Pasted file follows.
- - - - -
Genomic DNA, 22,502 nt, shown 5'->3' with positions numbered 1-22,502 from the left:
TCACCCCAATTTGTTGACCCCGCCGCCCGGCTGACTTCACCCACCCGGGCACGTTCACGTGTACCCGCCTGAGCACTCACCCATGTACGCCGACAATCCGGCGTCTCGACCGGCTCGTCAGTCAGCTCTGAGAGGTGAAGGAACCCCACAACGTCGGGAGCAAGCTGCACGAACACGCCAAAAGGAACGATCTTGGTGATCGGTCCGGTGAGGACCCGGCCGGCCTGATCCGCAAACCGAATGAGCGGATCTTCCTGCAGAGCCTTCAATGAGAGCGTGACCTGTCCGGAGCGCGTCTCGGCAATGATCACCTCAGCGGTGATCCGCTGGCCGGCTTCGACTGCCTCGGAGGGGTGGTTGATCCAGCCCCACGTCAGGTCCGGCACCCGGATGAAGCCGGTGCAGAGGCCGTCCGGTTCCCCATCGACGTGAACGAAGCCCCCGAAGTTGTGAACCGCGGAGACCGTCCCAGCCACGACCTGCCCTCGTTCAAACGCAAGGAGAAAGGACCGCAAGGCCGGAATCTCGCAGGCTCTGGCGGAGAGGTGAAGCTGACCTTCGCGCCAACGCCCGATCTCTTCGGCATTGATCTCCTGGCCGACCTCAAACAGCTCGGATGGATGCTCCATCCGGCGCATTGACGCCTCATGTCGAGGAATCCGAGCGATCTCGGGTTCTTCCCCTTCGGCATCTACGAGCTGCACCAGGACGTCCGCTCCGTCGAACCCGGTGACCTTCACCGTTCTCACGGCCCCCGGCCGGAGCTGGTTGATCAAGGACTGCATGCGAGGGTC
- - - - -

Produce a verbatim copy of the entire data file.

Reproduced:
Genomic DNA, 22,502 nt, shown 5'->3' with positions numbered 1-22,502 from the left:
TCACCCCAATTTGTTGACCCCGCCGCCCGGCTGACTTCACCCACCCGGGCACGTTCACGTGTACCCGCCTGAGCACTCACCCATGTACGCCGACAATCCGGCGTCTCGACCGGCTCGTCAGTCAGCTCTGAGAGGTGAAGGAACCCCACAACGTCGGGAGCAAGCTGCACGAACACGCCAAAAGGAACGATCTTGGTGATCGGTCCGGTGAGGACCCGGCCGGCCTGATCCGCAAACCGAATGAGCGGATCTTCCTGCAGAGCCTTCAATGAGAGCGTGACCTGTCCGGAGCGCGTCTCGGCAATGATCACCTCAGCGGTGATCCGCTGGCCGGCTTCGACTGCCTCGGAGGGGTGGTTGATCCAGCCCCACGTCAGGTCCGGCACCCGGATGAAGCCGGTGCAGAGGCCGTCCGGTTCCCCATCGACGTGAACGAAGCCCCCGAAGTTGTGAACCGCGGAGACCGTCCCAGCCACGACCTGCCCTCGTTCAAACGCAAGGAGAAAGGACCGCAAGGCCGGAATCTCGCAGGCTCTGGCGGAGAGGTGAAGCTGACCTTCGCGCCAACGCCCGATCTCTTCGGCATTGATCTCCTGGCCGACCTCAAACAGCTCGGATGGATGCTCCATCCGGCGCATTGACGCCTCATGTCGAGGAATCCGAGCGATCTCGGGTTCTTCCCCTTCGGCATCTACGAGCTGCACCAGGACGTCCGCTCCGTCGAACCCGGTGACCTTCACCGTTCTCACGGCCCCCGGCCGGAGCTGGTTGATCAAGGACTGCATGCGAGGGTC